Among the Red Indians: Chapter 6

THE account of Mr. Young's first winter trip to Nelson River is so interesting, and unlike anything we see or even hear of in England, that I am going to tell my young readers something about it that they will be sure to read.
The weather was bitterly cold, the snow in many places being from two to three feet deep, when Mr. Young, with a guide and several dog-drivers, all, or nearly all, of whom were Christians, started to visit a band of pagan Indians, whose hunting grounds were so far north that they almost touched those of the Esquimaux, with whom, however, the Indians never hunt, and are seldom, if ever, on friendly terms. The journey that lay before them was one that would take several days, and as the greater part of it lay through dense forests, where they were not likely to see a wigwam or meet a fellow-creature, the dog-sledges were rather heavily loaded, as many things, such as kettles, guns, knives, tin bowls, bedding, blankets and skin robes had to be taken, besides food for the whole party and their dogs, of which there were from twelve to sixteen.
In many places the snow was so deep that if the guide and dog-drivers had not walked ahead of the dogs, beating down a path with their snow-shoes, the animals would not have been able to pull the sledges through. The dogs, as a rule, were only fed once a day, and certainly deserved a good supper when their day's work was done. The party usually stopped about half an hour before dark in order to prepare for passing the night in the snow. For some time before the halt was made, the guide, who for the last hour or so had been on the look out, stopped and said, "Missionary, here is a good place for our camp.”
“Why do you think so, Tom?” "Because we can cut down these tall balsams for our beds, and there is plenty of small, dry wood for our fire." So every one set to work with a will to prepare for sleeping in the open. The dogs were unharnessed, and while a few of the younger and more lively ones went off for a rabbit hunt on their own account, the older and wiser ones would look for the most sheltered spots, and then begin scraping away the snow till the ground was reached, then with teeth and paws they would make their chosen sleeping-place as smooth and even as possible; this done, they would curl themselves up, and wait more or less patiently till called to supper.
A quantity of balsams were then cut down, and a pile of dry wood for the fire collected; then the missionary and his men, using their snow-shoes as spades, began clearing away the snow, and building it into a low wall on three sides of the camp, care being taken in choosing a place for the fire to be sure that it was one in which the wind would blow the smoke from, and not to the camp. As soon as the fire blazed brightly, two large kettles were filled with snow and placed over it. As soon as the snow in the largest of the kettles was melted, a large piece of meat, the fatter the better, was put in, and while it was cooking, the fish for the dogs' supper was thawed by being placed before the fire, the fish, of which each dog received from four to six pounds, being frozen as hard as a stone. Tea was then made, and poured into pint tin cups, but the cold was so severe that ice would often form upon the cups that had been filled with boiling tea only a few minutes before.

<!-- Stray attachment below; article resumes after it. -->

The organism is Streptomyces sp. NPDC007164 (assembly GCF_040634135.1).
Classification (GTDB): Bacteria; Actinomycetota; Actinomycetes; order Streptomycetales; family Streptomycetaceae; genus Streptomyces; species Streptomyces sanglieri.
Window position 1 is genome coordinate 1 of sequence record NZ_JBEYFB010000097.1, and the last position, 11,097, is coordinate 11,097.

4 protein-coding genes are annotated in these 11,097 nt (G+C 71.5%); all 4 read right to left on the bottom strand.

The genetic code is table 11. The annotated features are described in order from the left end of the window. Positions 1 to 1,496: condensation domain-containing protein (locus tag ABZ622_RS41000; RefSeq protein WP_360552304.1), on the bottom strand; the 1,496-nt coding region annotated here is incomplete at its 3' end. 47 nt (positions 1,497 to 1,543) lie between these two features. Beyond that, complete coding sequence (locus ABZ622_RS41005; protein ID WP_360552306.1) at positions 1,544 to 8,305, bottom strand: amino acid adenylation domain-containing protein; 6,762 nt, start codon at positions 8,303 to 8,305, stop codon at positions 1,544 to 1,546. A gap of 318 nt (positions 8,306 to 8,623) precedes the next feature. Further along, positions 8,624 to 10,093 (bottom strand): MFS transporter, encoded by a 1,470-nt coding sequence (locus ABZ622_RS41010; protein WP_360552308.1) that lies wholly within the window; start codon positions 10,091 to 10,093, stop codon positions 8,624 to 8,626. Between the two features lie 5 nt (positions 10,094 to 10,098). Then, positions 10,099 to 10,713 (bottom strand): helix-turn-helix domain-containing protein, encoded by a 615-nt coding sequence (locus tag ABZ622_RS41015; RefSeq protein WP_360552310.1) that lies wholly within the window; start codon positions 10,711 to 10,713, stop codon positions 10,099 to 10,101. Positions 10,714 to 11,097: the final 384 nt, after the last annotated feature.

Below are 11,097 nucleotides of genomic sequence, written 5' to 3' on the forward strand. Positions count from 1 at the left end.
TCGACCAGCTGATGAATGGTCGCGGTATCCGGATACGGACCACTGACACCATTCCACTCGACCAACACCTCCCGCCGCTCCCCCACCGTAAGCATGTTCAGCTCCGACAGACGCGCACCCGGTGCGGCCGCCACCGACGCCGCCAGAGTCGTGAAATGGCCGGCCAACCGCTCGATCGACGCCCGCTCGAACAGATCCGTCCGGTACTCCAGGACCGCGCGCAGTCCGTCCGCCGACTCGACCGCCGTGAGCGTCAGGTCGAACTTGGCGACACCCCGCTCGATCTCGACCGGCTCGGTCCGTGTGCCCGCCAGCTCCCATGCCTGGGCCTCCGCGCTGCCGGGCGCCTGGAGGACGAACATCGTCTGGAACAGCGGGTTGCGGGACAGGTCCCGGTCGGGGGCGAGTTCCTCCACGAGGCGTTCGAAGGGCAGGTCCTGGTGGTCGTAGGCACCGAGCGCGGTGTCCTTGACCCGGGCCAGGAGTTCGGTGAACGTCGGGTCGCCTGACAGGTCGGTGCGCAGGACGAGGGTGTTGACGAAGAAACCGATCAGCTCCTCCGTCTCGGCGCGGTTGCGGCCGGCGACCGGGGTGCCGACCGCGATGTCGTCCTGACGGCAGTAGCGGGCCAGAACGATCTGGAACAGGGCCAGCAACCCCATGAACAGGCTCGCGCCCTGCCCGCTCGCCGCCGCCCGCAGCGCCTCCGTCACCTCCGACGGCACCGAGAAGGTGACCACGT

Supper over, and the dogs fed, it was time to prepare for the night's rest. Wood enough for the morning fire had to be collected, as an early start, some hours before daylight, must be made. When all was ready, the guide would say, "Missionary, we are now ready for prayer." The whole party ranged themselves round the fire. The Bible and hymnbook were brought out, and by the light of blazing logs Mr. Young read from the word of God, the book many of them had learned to love so well. Several hymns followed; many of the Indians have very musical voices, and love singing. Then came prayer, that in that lonely place, far away from their homes as they were, with no wall around them but one of snow, with no roof over them but the star-spangled sky, the presence and care of their God and Father might be very real to them; and we may be sure that they did not forget to ask that the hearts of the Indians they hoped in a few more days to reach might be prepared by the Holy Spirit not only to listen to the sweet story of a Savior's love, but to accept God's offer of a free salvation, through faith in the finished work of His Son.
Fresh logs were piled on the fire, and the guide said, "Now, missionary, I am ready to make your bed." Balsam boughs and stems were laid on the ground, upon the boughs a skin robe and a heavy blanket were spread. When this was done and the pillow placed, he would say, "Now, if you will get into bed, I will cover you up and tuck you in." Undressing in such bitter cold was out of the question; another skin robe and another heavy blanket were sped over the tired missionary and carefully tucked in, and though at first he objected to having his head and face completely covered, he soon found it was the only way to escape severe frost bites. When a foot or eighteen inches of snow fell during the night, it added to their comfort, the extra covering enabling them to make up for sleep lost on previous nights when the intense cold kept them awake.